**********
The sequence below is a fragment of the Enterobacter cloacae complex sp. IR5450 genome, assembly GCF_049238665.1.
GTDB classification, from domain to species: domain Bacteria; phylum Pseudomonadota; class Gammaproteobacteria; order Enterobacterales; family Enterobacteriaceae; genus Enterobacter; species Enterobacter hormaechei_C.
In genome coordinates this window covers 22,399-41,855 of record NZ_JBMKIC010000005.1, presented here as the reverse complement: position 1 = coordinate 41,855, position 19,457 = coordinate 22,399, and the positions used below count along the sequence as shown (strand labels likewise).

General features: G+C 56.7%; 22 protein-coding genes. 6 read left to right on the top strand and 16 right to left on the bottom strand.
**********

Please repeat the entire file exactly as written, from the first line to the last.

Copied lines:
The sequence below is a fragment of the Enterobacter cloacae complex sp. IR5450 genome, assembly GCF_049238665.1.
GTDB classification, from domain to species: domain Bacteria; phylum Pseudomonadota; class Gammaproteobacteria; order Enterobacterales; family Enterobacteriaceae; genus Enterobacter; species Enterobacter hormaechei_C.
In genome coordinates this window covers 22,399-41,855 of record NZ_JBMKIC010000005.1, presented here as the reverse complement: position 1 = coordinate 41,855, position 19,457 = coordinate 22,399, and the positions used below count along the sequence as shown (strand labels likewise).

General features: G+C 56.7%; 22 protein-coding genes. 6 read left to right on the top strand and 16 right to left on the bottom strand.